Jiri Lehecka made his main draw debut at all four Grand Slams in 2022, his breakthrough season. But the Czech was unable to make his mark at the majors, falling short in the first round on each occasion.

What would the 21-year-old have said if told before the start of the season he would reach the fourth round at the Australian Open?

“I wouldn’t believe you,” Lehecka told ATPTour.com with a smile. “But deep in my mind, I always knew that results like this are possible for me.”

The World No. 71 has played mature beyond his years at Melbourne Park, defeating two ATP Masters 1000 champions — Borna Coric and Cameron Norrie — en route to the Round of 16. And the Czech shows no signs of slowing down.

“I felt like my game was there, but that I just needed to focus on some small details that can get me through these tough matches,” Lehecka said. “That’s something that I think we worked hard on a lot and focussed on every day and every practice. Now for me, the most important thing is just to stay focussed on the right things.”

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If his efforts thus far at the year’s first major are a good indicator, Lehecka will be a consistent threat at the world’s biggest tournaments for years to come. Not bad for someone who grew up playing tennis for fun.

“Back in the days when I was playing tennis back home, it was only about enjoyment and I never had big ambitions to become a pro,” Lehecka said. “For me it has always been like a hobby and to do some sports that I liked.”

The Czech has athletic genes. His father, Jiri, was a professional swimmer and his mother, Romana, was a professional track-and-field athlete. Lehecka believes he inherited empathy from his mother and his work ethic from his father, who preaches that the best way to earn anything is hard work.

When Lehecka was three, he watched as his grandmother taught his older sister, Veronika, the sport. He wanted to give it a shot. But tennis did not become more serious for Lehecka until he moved to Prostejov aged 15 and began representing the Czech Republic in various events.

“I started to feel more like I would love to do that professionally and I really liked how all these players looked when they are playing on the big stages,” Lehecka said. “That was probably the moment when I took a looked at myself and said, ‘Yeah, I really want to be a professional tennis player and I really want to live a life like that.’”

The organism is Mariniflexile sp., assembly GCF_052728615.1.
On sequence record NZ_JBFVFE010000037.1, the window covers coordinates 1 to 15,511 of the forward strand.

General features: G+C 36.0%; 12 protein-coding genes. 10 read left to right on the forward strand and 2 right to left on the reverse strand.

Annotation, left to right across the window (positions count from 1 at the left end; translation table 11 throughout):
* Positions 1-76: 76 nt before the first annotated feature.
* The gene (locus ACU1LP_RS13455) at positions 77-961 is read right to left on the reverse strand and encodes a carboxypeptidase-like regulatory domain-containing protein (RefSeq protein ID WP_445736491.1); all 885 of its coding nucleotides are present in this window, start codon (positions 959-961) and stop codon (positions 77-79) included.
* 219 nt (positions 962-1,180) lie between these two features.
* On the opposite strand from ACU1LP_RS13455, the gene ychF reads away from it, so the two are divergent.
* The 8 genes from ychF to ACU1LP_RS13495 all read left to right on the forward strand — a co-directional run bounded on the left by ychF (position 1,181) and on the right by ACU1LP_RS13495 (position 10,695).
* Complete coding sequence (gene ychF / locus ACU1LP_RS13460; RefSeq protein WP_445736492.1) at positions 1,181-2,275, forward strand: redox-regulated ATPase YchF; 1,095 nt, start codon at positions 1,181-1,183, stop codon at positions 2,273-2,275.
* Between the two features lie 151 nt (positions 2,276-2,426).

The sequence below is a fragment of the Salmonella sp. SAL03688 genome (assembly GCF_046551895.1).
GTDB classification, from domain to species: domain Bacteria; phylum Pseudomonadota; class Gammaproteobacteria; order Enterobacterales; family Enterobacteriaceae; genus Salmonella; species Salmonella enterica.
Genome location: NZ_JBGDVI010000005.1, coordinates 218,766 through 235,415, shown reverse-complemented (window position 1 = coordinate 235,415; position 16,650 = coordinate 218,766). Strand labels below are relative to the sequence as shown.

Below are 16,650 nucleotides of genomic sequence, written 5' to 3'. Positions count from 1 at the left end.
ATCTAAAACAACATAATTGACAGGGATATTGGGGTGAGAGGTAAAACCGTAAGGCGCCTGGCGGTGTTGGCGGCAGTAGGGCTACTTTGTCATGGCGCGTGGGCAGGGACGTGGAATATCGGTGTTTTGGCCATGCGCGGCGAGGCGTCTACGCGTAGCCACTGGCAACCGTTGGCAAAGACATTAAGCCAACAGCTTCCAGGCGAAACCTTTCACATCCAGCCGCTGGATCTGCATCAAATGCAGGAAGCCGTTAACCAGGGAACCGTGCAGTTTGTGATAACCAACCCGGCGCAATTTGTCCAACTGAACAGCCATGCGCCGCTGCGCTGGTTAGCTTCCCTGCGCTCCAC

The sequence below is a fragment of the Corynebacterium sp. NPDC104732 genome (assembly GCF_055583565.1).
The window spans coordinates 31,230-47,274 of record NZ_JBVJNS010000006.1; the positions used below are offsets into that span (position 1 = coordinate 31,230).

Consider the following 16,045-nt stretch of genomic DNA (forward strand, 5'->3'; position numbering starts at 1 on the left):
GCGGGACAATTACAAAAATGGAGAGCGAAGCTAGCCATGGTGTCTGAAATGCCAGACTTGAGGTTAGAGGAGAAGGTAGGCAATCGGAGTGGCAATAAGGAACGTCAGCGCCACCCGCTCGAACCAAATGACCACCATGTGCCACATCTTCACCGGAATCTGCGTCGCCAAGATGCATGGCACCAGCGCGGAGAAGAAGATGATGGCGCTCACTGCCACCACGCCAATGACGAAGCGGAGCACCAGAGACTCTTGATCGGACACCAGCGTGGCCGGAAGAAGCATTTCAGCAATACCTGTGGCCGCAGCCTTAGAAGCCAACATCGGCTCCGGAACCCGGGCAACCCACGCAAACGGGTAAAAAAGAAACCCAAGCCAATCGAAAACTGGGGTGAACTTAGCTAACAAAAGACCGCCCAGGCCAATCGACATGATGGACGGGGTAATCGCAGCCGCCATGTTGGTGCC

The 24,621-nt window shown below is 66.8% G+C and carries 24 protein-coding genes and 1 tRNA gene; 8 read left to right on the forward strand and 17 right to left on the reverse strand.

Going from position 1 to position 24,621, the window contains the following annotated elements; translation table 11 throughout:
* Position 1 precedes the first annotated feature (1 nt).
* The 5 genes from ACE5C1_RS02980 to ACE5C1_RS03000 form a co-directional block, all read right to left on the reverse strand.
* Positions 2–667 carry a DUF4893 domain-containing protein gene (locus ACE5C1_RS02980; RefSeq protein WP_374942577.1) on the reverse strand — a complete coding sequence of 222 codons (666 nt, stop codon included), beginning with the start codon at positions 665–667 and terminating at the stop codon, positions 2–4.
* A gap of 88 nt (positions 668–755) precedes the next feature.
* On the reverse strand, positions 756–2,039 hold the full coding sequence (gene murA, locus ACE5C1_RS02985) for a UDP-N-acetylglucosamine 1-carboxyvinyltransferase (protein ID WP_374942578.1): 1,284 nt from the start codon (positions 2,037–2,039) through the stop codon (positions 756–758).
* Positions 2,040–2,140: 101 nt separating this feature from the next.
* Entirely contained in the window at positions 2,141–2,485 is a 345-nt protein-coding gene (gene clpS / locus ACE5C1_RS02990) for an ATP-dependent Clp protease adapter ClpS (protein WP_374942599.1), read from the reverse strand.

Moving to Prostejov to attend a sports school was scary at the same time. Lehecka went to his new home without his parents.

“It wasn’t easy for sure but luckily for me, I had great friends over there that I still keep in touch with,” Lehecka said. “They helped me go through those difficult times when it was my first time without my family or anybody I knew to focus more on the tennis and focus on what I should do there.”

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It was in Prostejov where coach Michal Navratil met Lehecka for the first time.

“What I was excited [about] was he was a very nice guy, always said hello to everyone. He was a kind guy,” Lehecka said. “Then of course when I saw him on the court he was very powerful. The strength from the beginning was in him.”

Lehecka reached No. 10 in the world as a junior, but his biggest splash to date came last February in Rotterdam. As a qualifier, he advanced to the semi-finals with wins over Denis Shapovalov and Lorenzo Musetti along the way before pushing Stefanos Tsitsipas to three sets. He was not intimidated by the big stage of the ATP 500.

That comfort under the spotlight became even clearer at the Next Gen ATP Finals in November. The Czech advanced to the championship match in Milan.

“When I ended the journey in the final and I just took some time off and took some time to get back on the ground and some time looking back at the Next Gen, I think that every match over there, every practice session, and all the media stuff around, everything helped me in a certain way,” Lehecka said. “These are the experiences that helped me to be more prepared for what came over here.”

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Navratil believes that “something changed” in Milan for his charge.

“He started to believe more in himself,” Navratil said. “He had a couple of chances also during the year and he learned from it and he grew up and he got to this point and now he enjoys it and he believes he can beat anyone and I am so happy for it.”

Former WTA World No. 1 Karolina Pliskova has been following Lehecka’s progress through the tournament and was impressed with his five-set win against Cameron Norrie in the third round.

“He has a really good coach, who used to be around with Jiri Vesely. So I think that’s also helped him to bring some experience, but I think the game is quite strong,” Pliskova said. “I actually watched yesterday quite a lot of the match with Norrie. I think he’s very aggressive, especially on these fast courts I think it can pay off and of course he’s still like a newcomer for some of the players, so they don’t know him that much and I think he can do well.”

While Lehecka hopes to continue further in the tournament — he plays Felix Auger-Aliassime in the fourth round — and climb the sport’s ladder in the years to come, he wants the fans who begin to watch him to know about more than just his tennis.

“I just want them to know that I’m an honest person,” Lehecka said. “I really like people who are working hard and they are not trying to find any excuses.”

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